Final Paper

Final Paper - Ryan Lee HIST 151 Bullard/Vierra December 4...

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Ryan Lee HIST 151 Bullard/Vierra December 4, 2007 The Foundations of Modernity “Nothing strengthens authority so much as silence,” said Renaissance artist and inventor Leonardo da Vinci. Allotment of authority was a prominent conflict throughout Early Modern Europe, as feudalism was slowly being eroded by emerging nobilities forming autocratic states. Silence from the oppressed people had prevented any avoidance of the lack of unity plaguing the modernization of European nations during the Middle Ages. The Renaissance and the Protestant Reformation were the two most significant, non-revolutionary challenges to authority to occur in Europe in centuries. Both reform movements broke the centuries of silence and challenged the authority of traditional thought as well as that of secular and religious institutions. The Renaissance began in the warring city-states of northern Italy in 1350, and it continued to spread through Europe until the 17 th Century. In 1513, Niccoló Machiavelli wrote The Prince as a book of advice to anyone capable of uniting the Italian city-states to defend against French and Spanish invaders and the domestic conflicts between mercenary armies. The Protestant Reformation was triggered in 1517 by a German monk named Martin Luther who attacked the papacy’s authority to sell indulgences. At a time when central authority was unstable and religious institutions were becoming increasingly corrupt, the emergence of fresh, humanist ideas was necessary for the maturity and unity of European cultures. Humanism was an intellectual movement based on education and culture from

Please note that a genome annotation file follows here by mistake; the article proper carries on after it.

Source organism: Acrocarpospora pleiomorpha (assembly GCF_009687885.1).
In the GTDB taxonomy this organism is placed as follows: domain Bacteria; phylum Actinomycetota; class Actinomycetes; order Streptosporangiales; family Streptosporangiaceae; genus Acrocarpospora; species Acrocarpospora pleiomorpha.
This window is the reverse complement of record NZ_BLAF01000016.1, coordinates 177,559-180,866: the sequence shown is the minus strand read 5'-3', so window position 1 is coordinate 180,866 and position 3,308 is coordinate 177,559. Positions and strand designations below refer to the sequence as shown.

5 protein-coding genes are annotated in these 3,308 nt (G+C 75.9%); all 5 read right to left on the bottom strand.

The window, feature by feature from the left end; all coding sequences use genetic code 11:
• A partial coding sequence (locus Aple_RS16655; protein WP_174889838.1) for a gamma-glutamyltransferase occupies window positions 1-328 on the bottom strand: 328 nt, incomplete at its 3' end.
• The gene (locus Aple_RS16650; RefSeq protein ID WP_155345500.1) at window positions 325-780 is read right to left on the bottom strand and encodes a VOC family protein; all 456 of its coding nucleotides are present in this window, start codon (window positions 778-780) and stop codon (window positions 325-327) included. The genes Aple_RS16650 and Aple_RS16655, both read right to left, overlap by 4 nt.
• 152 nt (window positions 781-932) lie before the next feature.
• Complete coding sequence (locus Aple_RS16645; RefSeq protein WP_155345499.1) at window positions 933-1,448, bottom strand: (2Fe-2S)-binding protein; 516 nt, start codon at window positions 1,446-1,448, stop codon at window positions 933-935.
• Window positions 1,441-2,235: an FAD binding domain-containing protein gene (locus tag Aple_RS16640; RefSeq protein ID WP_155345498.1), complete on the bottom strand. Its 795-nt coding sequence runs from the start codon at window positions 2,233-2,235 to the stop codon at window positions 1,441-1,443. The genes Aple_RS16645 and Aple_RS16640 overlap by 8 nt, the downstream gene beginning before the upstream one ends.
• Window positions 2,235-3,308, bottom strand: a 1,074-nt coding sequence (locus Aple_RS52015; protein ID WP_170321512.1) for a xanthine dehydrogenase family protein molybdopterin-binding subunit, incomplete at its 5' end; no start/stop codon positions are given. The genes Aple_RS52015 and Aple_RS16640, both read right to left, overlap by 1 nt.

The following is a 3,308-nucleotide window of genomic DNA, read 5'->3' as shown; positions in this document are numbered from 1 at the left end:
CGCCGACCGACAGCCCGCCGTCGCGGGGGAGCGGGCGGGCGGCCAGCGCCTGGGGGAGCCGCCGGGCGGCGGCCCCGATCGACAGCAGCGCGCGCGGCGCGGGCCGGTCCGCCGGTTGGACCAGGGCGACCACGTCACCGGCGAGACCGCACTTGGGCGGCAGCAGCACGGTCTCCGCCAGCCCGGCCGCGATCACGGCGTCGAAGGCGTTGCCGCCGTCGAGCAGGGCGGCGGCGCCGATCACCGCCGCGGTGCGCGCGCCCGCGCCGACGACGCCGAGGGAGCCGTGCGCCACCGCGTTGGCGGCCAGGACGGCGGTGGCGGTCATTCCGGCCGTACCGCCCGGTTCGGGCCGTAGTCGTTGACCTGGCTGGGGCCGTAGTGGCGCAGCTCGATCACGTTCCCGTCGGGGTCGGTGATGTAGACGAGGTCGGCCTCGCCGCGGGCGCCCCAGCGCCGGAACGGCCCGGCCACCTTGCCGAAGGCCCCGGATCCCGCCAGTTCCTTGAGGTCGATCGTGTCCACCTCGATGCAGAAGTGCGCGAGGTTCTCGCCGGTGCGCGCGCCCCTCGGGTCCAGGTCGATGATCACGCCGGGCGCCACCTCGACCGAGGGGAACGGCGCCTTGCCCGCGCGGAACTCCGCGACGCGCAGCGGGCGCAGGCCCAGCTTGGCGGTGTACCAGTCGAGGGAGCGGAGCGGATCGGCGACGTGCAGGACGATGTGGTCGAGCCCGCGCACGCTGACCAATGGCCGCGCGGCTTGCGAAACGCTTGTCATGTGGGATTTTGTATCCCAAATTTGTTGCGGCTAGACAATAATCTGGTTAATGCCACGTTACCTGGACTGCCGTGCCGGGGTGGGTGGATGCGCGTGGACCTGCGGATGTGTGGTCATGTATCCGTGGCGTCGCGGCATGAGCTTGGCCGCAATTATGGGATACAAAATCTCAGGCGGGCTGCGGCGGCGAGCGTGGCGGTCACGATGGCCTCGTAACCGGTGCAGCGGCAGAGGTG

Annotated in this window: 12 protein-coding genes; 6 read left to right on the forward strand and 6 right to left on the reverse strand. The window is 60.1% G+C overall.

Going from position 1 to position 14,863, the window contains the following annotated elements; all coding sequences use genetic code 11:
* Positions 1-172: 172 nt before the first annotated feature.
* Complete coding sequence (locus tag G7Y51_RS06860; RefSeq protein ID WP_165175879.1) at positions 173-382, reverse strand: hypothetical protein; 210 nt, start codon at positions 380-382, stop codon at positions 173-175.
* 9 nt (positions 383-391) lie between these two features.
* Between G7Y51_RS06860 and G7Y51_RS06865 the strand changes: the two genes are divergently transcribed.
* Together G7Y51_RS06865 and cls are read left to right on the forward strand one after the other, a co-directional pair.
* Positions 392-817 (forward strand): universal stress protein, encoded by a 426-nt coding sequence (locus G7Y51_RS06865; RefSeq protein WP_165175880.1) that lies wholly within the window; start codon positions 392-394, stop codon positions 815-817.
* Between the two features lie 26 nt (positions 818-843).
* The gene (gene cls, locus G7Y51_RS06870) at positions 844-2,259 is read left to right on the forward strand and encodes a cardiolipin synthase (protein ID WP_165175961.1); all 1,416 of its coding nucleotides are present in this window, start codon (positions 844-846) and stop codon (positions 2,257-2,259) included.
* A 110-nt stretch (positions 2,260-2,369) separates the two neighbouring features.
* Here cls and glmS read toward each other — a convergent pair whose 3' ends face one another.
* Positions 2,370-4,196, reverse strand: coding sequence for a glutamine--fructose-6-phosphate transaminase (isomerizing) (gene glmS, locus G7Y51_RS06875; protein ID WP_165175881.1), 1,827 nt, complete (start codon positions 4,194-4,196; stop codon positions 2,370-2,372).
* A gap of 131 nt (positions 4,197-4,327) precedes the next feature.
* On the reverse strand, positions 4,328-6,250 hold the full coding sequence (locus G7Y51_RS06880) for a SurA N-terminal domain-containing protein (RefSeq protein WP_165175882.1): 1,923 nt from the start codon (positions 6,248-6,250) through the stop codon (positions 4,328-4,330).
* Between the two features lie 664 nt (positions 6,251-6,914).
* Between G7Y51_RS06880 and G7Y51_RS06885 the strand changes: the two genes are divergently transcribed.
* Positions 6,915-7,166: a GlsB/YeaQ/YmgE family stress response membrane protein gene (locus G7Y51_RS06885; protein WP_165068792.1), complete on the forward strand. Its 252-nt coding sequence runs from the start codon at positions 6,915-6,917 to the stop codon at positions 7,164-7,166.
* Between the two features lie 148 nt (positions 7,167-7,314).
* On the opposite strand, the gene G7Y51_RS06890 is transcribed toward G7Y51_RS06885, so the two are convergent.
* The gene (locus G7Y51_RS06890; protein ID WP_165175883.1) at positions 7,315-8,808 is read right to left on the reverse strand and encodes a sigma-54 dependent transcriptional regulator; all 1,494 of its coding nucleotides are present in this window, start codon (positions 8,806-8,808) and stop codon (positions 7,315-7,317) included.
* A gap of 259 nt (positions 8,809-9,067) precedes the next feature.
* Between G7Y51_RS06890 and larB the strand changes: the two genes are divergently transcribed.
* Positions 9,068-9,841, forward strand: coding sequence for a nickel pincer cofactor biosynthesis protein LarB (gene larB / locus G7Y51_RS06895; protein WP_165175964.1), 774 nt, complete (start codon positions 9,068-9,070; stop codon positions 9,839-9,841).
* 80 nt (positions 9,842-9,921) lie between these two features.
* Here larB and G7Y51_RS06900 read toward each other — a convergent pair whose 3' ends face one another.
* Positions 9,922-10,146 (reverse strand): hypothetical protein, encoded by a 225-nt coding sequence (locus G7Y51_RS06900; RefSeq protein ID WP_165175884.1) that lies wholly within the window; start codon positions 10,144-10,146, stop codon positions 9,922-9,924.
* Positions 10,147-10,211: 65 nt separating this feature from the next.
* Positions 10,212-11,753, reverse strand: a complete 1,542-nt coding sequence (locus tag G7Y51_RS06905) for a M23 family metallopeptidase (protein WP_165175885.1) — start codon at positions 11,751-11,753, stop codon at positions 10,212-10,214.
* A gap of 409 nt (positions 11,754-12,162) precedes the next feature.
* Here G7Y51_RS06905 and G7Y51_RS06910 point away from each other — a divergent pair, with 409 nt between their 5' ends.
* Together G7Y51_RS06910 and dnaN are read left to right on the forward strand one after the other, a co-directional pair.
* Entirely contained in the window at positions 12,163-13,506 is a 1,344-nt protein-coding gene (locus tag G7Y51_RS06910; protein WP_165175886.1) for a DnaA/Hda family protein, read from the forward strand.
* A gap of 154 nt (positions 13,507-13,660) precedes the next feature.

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ancient Greek and Roman texts, and it became the basis for both the Renaissance and Reformation. Europe plunged into centuries of inquiry and change in views towards authority in regard to institutions, human nature and concepts of virtue. Machiavelli and Luther represent two separate but almost concurrent reform movements, but the different driving factors and methods of action allowed for the collaboration of both in laying the foundation for modern ideals such as individualism and liberty. While Luther openly challenged the authority and corruption of the papacy, Machiavelli targeted individuals capable of uniting the city-states of Italy, most specifically Lorenzo the Magnificent. Martin Luther began his attack on the papal authority in 1517, when he posted his Ninety-Five Theses, a written attack on the corrupt practice of selling indulgences, on the door of the Wittenberg castle church in Germany. He began his revered work,
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Final Paper - Ryan Lee HIST 151 Bullard/Vierra December 4...

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